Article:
What is an Archaeological Desk Based Assessment?

An Archaeological Desk Based Assessment (DBA) is a desktop appraisal using existing archaeological and historical information to determine any potential archaeological heritage assets and their impact on a site.  

They include important supporting information, usually submitted to a Local Planning Authority as part of a planning application and alongside a suite of other supporting documentation.

When do I need a DBA?

A DBA is usually completed for due diligence purposes to inform on land purchases, likely development budgets, or undertaken early within a development application process to inform design proposals of any archaeological opportunities or constraints. It is commonplace that a DBA is required to support development schemes, in particular on greenfield sites given their potential to contain undisturbed archaeological remains, and on known heritage sites such as former industrial sites.

If a site is located within (or close proximity to) a World Heritage Site, Scheduled Monument, Registered Battlefield, Protected Wreck site or Archaeological Priority Area or similarly locally defined area of archaeological potential, then it is very likely that a DBA will be required to inform design proposals as the possibility of archaeological remains being present may have a material impact upon a development scheme.

Additionally, relevant local planning policy may require a programme of archaeological work to support a planning application, and it may be possible to satisfy this requirement with a DBA.

The requirement or not for a DBA to support a planning application can usually be clarified with a Local Planning Authority via pre-application advice.

What should I expect to see within a DBA?

A DBA could take on various forms, depending upon the purpose for which it is produced. It could be a purely below ground archaeology-focused assessment, or there could be an inclusion of above ground heritage assets as well. In addition, should any known designated heritage or non-designated assets be present nearby, then there may be a requirement for an assessment of development impact upon the setting and therefore significance of those assets. This adds to the complexity of a DBA.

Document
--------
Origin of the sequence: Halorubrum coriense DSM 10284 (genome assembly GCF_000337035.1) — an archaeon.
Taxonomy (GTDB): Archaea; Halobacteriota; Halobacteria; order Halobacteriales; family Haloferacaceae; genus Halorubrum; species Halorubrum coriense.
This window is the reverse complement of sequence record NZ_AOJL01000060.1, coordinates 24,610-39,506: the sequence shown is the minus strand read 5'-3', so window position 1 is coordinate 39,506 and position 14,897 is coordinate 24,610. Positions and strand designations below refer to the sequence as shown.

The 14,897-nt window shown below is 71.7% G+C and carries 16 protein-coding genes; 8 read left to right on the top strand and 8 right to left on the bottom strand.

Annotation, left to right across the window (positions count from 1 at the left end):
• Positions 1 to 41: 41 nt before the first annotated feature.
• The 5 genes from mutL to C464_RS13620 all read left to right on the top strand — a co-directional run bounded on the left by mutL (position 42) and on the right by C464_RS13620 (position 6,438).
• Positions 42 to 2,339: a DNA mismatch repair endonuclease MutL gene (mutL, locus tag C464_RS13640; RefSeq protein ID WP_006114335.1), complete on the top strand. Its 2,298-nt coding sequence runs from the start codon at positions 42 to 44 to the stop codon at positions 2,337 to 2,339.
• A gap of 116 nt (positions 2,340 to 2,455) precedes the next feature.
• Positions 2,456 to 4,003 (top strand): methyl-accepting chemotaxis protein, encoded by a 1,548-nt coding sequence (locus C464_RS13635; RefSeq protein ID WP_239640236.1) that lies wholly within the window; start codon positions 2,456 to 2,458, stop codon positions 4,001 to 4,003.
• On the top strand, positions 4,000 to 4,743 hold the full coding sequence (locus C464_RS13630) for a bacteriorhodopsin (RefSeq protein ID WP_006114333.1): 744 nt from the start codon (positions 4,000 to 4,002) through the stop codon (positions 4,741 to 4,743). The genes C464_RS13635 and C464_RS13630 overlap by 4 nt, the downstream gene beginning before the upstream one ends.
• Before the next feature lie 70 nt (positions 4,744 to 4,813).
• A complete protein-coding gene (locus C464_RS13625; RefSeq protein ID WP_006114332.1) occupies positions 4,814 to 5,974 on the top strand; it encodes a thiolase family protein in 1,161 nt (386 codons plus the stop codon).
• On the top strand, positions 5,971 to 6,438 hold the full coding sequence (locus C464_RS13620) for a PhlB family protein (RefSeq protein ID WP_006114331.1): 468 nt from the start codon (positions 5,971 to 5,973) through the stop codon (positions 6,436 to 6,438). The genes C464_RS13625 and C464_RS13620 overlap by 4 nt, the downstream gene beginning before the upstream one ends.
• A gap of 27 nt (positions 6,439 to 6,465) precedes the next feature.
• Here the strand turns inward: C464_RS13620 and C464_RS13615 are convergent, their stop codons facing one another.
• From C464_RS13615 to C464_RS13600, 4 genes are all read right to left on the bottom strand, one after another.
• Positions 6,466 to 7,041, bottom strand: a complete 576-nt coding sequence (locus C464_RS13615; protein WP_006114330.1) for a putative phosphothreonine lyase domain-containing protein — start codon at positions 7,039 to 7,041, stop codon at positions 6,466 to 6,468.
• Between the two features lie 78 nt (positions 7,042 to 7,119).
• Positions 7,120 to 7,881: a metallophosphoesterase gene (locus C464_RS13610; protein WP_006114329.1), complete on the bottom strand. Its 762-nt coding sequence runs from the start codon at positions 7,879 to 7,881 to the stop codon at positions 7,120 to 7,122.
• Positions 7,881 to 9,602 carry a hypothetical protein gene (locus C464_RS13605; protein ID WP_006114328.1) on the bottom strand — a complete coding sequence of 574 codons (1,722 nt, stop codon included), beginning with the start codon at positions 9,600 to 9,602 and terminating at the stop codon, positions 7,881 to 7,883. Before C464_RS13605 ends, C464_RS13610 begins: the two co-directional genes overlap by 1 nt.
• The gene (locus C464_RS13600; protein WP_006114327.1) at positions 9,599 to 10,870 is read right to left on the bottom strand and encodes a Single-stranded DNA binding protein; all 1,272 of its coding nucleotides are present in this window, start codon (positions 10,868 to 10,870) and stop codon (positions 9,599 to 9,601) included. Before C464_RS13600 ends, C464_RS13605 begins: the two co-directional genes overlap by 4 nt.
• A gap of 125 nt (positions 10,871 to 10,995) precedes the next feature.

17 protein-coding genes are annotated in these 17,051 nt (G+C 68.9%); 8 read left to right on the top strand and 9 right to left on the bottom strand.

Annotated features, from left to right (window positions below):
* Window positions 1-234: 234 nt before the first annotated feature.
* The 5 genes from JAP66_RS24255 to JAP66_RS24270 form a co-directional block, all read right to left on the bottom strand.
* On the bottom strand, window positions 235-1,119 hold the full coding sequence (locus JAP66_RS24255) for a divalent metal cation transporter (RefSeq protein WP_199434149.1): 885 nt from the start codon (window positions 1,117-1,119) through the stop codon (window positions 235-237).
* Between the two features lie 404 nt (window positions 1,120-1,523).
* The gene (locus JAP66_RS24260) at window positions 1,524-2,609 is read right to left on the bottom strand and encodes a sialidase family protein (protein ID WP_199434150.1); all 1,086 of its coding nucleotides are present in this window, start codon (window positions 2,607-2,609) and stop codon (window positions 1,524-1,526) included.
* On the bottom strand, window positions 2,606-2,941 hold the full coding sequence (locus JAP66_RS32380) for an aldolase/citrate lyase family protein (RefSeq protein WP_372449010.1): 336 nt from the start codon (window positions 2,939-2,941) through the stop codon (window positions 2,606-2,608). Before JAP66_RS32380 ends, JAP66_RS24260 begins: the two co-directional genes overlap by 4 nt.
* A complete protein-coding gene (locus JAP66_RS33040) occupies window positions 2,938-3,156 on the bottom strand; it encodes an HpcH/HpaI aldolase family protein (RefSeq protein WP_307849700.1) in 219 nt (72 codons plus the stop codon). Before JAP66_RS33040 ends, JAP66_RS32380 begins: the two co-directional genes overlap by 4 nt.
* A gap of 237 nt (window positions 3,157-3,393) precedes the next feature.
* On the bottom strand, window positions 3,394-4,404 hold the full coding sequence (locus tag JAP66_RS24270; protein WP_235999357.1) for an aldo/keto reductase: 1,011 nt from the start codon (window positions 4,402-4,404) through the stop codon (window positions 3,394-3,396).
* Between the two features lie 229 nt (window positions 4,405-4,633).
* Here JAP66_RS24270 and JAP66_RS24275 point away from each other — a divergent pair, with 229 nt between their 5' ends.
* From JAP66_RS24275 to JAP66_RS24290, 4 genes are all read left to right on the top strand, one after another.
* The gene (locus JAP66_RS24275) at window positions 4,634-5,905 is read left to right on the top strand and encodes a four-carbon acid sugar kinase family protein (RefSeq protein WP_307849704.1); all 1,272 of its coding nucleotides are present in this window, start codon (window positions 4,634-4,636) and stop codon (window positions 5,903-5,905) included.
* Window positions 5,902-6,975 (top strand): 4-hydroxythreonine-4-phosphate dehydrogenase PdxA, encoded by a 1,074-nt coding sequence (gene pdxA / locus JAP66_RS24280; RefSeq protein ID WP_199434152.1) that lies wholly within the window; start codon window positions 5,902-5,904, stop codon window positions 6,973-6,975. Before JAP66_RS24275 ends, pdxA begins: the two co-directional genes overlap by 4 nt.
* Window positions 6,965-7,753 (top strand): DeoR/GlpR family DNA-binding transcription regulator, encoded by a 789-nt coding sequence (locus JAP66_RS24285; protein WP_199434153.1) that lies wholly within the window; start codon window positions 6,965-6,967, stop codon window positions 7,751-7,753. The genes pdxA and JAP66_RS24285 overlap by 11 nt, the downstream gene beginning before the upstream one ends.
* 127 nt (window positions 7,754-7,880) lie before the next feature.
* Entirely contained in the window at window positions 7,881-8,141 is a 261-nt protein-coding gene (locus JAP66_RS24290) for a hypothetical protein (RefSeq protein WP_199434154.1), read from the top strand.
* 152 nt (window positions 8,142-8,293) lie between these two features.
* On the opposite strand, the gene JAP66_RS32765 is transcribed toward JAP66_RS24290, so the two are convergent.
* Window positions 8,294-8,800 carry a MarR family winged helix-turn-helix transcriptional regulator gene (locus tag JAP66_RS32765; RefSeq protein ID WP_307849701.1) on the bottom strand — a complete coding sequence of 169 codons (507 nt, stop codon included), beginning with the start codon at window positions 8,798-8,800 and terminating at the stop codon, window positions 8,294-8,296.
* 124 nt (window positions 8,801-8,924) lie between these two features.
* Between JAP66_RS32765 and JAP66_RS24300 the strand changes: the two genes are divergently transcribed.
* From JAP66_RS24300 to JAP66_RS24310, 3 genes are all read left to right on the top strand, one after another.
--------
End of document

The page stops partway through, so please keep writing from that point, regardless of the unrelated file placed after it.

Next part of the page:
However, as a minimum, you should normally expect to see the following included within a DBA:

  • A Summary or Abstract
  • A review of relevant national, regional and local planning policy for archaeology and heritage
  • A review of available, relevant topographic and geological information
  • A review of all evidence held at the relevant Historic Environment Record(s) (HER), and if necessary the National Monuments Record, including all relevant published and unpublished reports for the surrounding area
  • An historic map regression charting the previous land use history of the site
  • The identification of significant archaeological or heritage issues that may pose a constraint to the proposed development
  • A review of the potential (below ground) impacts of the proposed development
  • Recommendations to successfully mitigate against any archaeological issues to allow development to proceed and the likely extent of such works
  • Bibliographic References.

How long does it take to produce a DBA?

A DBA is a quick, cost-effective means of achieving an initial overview of the archaeological potential of a possible development site and to inform whether there are any potential archaeological opportunities/constraints to development. It is usually possible to produce a DBA within 10-15 working days depending on the site’s location and complexity although a priority service may be possible.

Find out more

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Matthew Smith

Business Development Director - Archaeology +44 (0) 20 3691 0500 EMAIL
London - Farringdon Street | UK

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